Hopes for an early settlement of the yearlong US-China trade war dimmed this week after the United States accused China of manipulating its currency, and US President Donald Trump said he would not make a deal with Beijing for now.
Last July, US President Donald Trump followed through on months of threats to impose sweeping tariffs on China for its alleged unfair trade practices.
The following timeline details key moments in the souring trade relationship between the world’s two largest economies.
2019, August 9: Trump says he is not ready to make a deal with Beijing and suggests he may cancel in-person trade talks with China scheduled for Washington in September. The US president also says the United States will continue to refrain from doing business with Chinese telecoms equipment giant Huawei, an apparent rollback of his promise during the meeting with Xi.
2019, August 6: China’s central bank, the People’s Bank of China, says Beijing has not and will not use the yuan to respond to trade frictions. A senior Trump aide says US-China trade talks are still planned in Washington in September, and the latest tariffs could still be changed if talks go well, a message that helps calm markets.
2019, August 5: China’s Commerce Ministry responds to the latest US tariffs by halting purchases of US agricultural products, and the Chinese currency, the yuan, weakens past the key seven per dollar level, sending equity markets sharply lower.
After US markets close, the US Treasury says it has determined for the first time since 1994 that China is manipulating its currency, knocking the US dollar sharply lower and sending gold prices to a six-year high.
2019, August 1: After two days of trade talks with little progress and complaints by Trump that China has not followed through on a promise to buy more US farm products, he announces 10% tariffs on $300 billion worth of Chinese imports, in addition to the 25% already levied on $250 billion worth of Chinese goods. Trump says the talks between Washington and Beijing would continue despite the new tariffs, and that the rate could be increased above 25 percent in stages.
2019, June 29: At the G20 meeting in Osaka, the United States and China formally agree to restart trade talks after concessions from both sides. Trump agrees to no new tariffs and an easing of restrictions on Chinese telecom powerhouse Huawei Technologies Co Ltd. China agrees to unspecified new purchases of US farm products.
2019, June 18: Trump and Xi speak by phone, and the two sides agree to rekindle trade talks ahead of a planned meeting between the two leaders scheduled for the Group of 20 (G20) summit in Japan at the end of June.
2019, May 8: The Trump administration gives formal notice of its intent to raise tariffs on $200 billion of Chinese imports to 25% from 10%, effective May 10.
Earlier, Reuters reported that China had backtracked on almost all aspects of a draft US-China trade pact.
2019, May 5: Trump tweets that he intends to raise the tariffs rate on $200 billion of Chinese goods to 25% on May 10.
2019, February 24: Trump extends the March 1 deadline, leaving the tariffs on $200 billion of Chinese goods at 10% on an open-ended basis.
2018, December 1: The United States and China agree on a 90-day halt to new tariffs. Trump agrees to put off the Jan. 1 scheduled increase on tariffs on $200 billion of Chinese goods until early March while talks between the two countries take place. China agrees to buy a “very substantial” amount of US products.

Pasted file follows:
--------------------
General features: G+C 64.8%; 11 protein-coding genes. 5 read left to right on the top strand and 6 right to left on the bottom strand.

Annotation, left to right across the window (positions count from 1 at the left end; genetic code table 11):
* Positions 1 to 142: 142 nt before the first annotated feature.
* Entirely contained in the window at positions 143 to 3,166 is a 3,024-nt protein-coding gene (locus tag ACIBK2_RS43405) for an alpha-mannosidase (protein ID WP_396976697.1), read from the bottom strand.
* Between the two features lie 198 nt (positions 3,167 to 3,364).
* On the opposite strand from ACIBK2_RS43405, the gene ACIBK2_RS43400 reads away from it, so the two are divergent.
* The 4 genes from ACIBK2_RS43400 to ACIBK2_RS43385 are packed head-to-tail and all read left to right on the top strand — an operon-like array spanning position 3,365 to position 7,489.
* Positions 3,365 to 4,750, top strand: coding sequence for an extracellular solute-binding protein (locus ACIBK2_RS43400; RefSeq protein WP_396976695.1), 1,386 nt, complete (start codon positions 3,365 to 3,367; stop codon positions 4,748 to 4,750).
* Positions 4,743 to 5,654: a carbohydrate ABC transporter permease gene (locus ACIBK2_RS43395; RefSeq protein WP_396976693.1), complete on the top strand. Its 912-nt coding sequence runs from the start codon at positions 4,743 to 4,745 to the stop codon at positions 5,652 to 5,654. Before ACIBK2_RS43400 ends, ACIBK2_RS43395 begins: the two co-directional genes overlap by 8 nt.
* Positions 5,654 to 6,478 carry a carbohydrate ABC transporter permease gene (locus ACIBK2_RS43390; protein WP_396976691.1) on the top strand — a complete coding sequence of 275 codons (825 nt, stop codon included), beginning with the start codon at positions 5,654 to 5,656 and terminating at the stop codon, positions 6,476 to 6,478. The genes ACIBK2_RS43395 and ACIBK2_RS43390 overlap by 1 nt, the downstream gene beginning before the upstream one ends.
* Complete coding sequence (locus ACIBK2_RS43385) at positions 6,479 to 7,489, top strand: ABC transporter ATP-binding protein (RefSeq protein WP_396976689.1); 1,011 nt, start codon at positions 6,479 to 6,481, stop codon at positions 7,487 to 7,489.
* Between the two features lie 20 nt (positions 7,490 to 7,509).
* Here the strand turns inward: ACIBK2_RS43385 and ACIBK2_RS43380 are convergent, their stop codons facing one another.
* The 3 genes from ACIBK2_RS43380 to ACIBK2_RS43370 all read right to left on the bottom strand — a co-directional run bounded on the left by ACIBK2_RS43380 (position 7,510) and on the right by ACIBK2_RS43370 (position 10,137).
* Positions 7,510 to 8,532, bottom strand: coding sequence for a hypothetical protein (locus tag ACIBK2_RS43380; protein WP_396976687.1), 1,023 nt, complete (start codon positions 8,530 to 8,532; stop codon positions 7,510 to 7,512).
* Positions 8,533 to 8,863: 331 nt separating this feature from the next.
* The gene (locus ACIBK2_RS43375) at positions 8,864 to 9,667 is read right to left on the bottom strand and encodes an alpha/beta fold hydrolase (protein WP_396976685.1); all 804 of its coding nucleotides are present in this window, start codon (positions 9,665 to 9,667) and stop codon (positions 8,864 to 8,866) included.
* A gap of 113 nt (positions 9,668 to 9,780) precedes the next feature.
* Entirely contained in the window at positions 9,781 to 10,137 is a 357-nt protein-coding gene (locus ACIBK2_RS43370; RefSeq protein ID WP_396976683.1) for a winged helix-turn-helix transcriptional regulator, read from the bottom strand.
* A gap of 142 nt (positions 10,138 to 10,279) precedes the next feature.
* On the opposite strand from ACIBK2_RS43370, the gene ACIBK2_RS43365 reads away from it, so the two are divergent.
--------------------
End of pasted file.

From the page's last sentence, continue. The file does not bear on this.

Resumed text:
2018, September 24: The United States implements 10% tariffs on $200 billion of Chinese imports. The administration says the rate will increase to 25% on Jan. 1, 2019. China answers with duties of its own on $60 billion of US goods.
2018, September 7: Trump threatens tariffs on $267 billion more of Chinese imports.
2018 August 23: Tariffs on goods appearing on the Aug. 7 lists from both the United States and China take effect.
2018, August 7: The United States releases the list of $16 billion of Chinese goods to be subject to 25% tariffs. China retaliates with 25% duties on $16 billion of US goods.
2018, August 1: Trump orders USTR to increase the tariffs on $200 billion of Chinese imports to 25% from the originally proposed 10%.
2018, July 10: The United States unveils plans for 10% tariffs on $200 billion of Chinese imports.
2018, June 15: The United States sets an effective date of July 6 for 25% levies on $34 billion of Chinese imports. It says 25% tariffs will also kick in on an additional $16 billion of goods after a public comment period. China responds in kind with tariffs on $34 billion of US goods.
2018, April 4: China responds with plans for retaliatory tariffs on about $50 billion of US imports.
2018, April 3: Trump unveils plans for 25% tariffs on about $50 billion of Chinese imports.
2018, April 2: China imposes tariffs of up to 25% on 128 US products.
2018, March 8: Trump orders 25% tariffs on steel imports and 10% on aluminum from all suppliers - not just China.
2018, January 22: Trump imposes tariffs on all imported washing machines and solar panels - not just those from China.
2018, January 17: Trump, in a Reuters interview, threatens a big “fine” on China over alleged IP theft, without providing details.
2017, August 14: Trump orders “Section 301” probe into alleged Chinese intellectual property theft, described as his first direct trade measure against Beijing. Section 301 refers to the part of a 1974 trade law that lays out how the United States should enforce its rights under trade agreements.
2017, July 19: The two sides fail to agree on new steps to reduce the US deficit with China after the 100 days of talks.
2017, April 7: At their first meeting at Trump’s Mar-a-Lago estate in Florida, Trump and Chinese President Xi Jinping agree to a 100-day plan for trade talks.